Navigating a Hybrid, Modernized Work World

A Four-Part Checklist for Hybrid Work Success

By Joe Latessa, Senior Account Manager at Aspire Technology Partners

For much of the business world, the term hybrid has come to mean more than a car that runs on gas and EV. Instead, it has come to represent the way that the business now works. Employees who formerly spent hours of each day commuting between home and office, now visit their offices only a few times a week – if at all. And those who have returned to the office increasingly interact via video with those who continue to work remotely from home offices and other satellite work locations.

However, many companies today are struggling with how to make “hybrid” work. How can some employees work from a central office while others work from various remote locations while all focused on achieving the same company goals and objectives? How can these companies shake off the paralysis of the pandemic to embrace new modes of communication and collaboration?

Embracing an Agile Workforce Early

The team at one client, a global media company, had a secret advantage: They began to build a hybrid workforce plan before it was a pandemic necessity.

“We had already started moving people towards working remotely, or what our facilities team calls an agile workspace, where users were no longer assigned permanent desks,” says one of the IT directors. “So, the desks that I knew to be my own, where I had my kids’ pictures and everything, was no longer mine. Now I had to share this space. Right before the pandemic comes along, we’re already kind of getting into that mode of working remotely and having users sharing desk space.”

And from so much movement came a sense of how a hybrid and agile workforce could provide the company with the type of competitive, high-performance it needed to navigate the post pandemic world.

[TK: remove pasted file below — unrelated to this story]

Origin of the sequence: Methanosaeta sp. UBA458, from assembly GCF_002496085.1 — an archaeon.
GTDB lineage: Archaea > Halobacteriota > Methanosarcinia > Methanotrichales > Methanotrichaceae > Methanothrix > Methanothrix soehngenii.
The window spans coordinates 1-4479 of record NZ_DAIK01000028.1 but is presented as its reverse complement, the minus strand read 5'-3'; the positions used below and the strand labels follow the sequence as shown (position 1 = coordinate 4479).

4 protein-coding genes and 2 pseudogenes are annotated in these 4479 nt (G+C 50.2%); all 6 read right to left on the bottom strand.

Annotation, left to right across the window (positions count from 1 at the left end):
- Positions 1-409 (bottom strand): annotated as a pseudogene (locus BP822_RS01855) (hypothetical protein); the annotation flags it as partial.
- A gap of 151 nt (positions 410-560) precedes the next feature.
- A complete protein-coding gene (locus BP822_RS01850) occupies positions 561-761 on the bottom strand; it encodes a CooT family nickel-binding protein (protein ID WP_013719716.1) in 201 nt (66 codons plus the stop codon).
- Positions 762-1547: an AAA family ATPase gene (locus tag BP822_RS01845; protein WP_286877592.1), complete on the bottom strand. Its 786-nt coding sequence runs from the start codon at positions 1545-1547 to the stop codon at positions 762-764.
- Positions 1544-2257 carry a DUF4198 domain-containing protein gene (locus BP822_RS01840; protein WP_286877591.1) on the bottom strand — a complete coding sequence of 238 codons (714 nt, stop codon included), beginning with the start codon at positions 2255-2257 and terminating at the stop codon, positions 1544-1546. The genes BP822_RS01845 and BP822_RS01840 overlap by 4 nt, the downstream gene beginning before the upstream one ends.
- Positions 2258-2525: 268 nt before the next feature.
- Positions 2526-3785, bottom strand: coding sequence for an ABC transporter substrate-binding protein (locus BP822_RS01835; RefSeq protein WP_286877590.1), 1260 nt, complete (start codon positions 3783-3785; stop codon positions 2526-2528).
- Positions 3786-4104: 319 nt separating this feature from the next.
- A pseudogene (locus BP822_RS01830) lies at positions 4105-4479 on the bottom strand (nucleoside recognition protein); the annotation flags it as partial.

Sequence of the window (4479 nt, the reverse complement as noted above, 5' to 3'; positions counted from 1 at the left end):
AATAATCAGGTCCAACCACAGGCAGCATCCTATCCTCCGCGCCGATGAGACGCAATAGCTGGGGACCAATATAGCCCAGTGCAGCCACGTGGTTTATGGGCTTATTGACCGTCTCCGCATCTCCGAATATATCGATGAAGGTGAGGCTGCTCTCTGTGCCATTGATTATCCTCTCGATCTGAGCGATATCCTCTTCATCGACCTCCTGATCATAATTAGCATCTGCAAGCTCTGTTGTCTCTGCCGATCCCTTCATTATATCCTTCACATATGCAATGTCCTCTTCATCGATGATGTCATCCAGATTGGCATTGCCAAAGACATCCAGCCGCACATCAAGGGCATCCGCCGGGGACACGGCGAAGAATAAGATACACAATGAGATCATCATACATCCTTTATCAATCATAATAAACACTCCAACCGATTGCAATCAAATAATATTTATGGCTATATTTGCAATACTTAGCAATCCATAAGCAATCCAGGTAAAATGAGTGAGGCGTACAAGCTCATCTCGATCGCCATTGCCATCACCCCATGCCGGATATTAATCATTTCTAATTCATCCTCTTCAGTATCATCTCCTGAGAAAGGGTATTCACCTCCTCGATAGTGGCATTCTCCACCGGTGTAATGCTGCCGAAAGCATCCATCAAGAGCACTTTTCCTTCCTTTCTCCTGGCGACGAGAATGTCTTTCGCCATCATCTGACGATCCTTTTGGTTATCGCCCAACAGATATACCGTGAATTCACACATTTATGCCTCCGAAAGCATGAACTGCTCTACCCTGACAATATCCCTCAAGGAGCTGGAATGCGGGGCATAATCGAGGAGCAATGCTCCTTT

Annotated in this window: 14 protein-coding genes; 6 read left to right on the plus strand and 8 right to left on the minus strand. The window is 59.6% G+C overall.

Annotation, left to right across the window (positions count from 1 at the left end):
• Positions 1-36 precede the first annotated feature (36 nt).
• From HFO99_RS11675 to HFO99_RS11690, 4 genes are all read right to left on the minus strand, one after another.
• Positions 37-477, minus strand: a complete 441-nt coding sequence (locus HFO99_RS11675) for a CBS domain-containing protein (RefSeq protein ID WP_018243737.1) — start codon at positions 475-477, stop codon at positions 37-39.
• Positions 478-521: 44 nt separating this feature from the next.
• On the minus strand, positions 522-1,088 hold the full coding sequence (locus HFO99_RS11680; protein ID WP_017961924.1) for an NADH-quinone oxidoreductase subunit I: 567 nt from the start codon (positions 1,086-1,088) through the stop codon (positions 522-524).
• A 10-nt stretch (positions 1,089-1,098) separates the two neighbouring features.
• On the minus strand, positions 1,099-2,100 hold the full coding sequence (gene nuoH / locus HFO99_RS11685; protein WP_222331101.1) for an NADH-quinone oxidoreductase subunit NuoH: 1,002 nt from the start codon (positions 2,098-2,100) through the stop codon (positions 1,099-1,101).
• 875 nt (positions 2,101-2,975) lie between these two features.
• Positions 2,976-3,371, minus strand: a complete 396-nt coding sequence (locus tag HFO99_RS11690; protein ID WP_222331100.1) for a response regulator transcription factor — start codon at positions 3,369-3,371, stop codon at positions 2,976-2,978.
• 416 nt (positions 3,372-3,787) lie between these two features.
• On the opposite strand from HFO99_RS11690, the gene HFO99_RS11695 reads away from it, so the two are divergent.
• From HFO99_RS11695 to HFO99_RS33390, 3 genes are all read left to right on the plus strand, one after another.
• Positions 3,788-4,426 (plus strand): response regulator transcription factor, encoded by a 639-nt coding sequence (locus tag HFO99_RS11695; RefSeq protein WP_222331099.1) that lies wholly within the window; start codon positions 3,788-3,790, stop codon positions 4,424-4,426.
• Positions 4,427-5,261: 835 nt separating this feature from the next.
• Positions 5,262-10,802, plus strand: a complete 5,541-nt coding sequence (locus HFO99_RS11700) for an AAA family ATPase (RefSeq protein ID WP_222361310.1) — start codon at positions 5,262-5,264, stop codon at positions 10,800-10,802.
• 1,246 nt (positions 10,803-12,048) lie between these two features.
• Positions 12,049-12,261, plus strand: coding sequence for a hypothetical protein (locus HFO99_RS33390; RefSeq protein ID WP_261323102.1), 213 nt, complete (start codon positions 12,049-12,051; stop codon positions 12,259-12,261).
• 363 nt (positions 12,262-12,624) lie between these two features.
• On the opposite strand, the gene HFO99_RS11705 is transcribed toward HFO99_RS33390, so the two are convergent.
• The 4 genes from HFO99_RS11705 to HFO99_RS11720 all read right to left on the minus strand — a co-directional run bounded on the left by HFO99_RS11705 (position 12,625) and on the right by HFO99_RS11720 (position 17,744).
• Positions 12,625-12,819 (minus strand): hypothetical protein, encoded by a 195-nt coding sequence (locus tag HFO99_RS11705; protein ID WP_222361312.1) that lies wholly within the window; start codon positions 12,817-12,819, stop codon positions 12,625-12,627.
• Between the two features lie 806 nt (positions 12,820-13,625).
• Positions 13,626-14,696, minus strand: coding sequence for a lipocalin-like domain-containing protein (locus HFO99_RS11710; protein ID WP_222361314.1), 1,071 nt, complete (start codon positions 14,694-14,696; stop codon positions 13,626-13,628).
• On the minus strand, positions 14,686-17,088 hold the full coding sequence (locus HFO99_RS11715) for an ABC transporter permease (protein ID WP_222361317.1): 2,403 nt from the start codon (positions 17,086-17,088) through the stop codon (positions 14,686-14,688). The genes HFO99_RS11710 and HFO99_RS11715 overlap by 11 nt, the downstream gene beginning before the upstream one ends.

Technology Shifts to Mobility & Remote Work

“Traditionally, a good number of us had desktop computers. I loved my desktop, but we moved everyone to laptops, including our contingent or contract workers,” says the IT director.

When the pandemic forced everyone to work remotely, the company’s workforce was able to move quickly since they had already adopted much of the necessary technology and they were now able to work from homes and other remote locations with little more than their laptops, a strong Wi-Fi signal and secure network access.

In addition, the company had been in the process of migrating its desktop and collaboration tools to work both on laptop as well as in small conference rooms, where meetings could be conducted with a worldwide group of employees and contractors, but still feel like a small working group.

Telephony Shifts to Remote Mode as Well

The company IT team also saw an accelerated trend toward using mobile devices and softphones, away from traditional desktop telephony, which has resulted in more cost-effective deployment of telephony.

“At first, when folks went home, at the time I think people loved their desktop phones. Everybody had a desk phone. It was our strategy that any new employee that started with us got a desk phone and a phone number,” says the IT director. But as the company moved to its hybrid model and employees were no longer in the office – preferences began to shift. Employees were using their mobile phones, often via Wi-Fi as a replacement for desktop. There was also a shift in the perception of video.

“We were noticing that more people were using video to take their meetings, and we got away from conference bridges and traditional telephony,” says the IT director. “As people returned,  we have been able to take the phones off the desks and move people over to video.” This works perfectly with the company’s agile, hoteling or hot-desking strategy.